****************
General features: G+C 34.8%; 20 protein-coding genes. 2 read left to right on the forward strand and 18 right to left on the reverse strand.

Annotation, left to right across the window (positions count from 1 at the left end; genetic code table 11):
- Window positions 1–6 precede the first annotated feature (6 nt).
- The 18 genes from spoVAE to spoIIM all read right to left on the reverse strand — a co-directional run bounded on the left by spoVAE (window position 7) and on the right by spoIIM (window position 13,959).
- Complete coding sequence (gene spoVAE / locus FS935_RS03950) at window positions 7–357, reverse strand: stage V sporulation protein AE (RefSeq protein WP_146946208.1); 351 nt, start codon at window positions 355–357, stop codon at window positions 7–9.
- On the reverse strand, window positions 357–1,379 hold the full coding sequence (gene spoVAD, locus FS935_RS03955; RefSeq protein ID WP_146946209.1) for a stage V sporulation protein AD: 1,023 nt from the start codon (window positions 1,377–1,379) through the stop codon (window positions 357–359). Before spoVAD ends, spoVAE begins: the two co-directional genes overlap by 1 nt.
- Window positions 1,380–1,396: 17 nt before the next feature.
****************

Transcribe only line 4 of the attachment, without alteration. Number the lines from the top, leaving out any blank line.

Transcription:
- The 18 genes from spoVAE to spoIIM all read right to left on the reverse strand — a co-directional run bounded on the left by spoVAE (window position 7) and on the right by spoIIM (window position 13,959).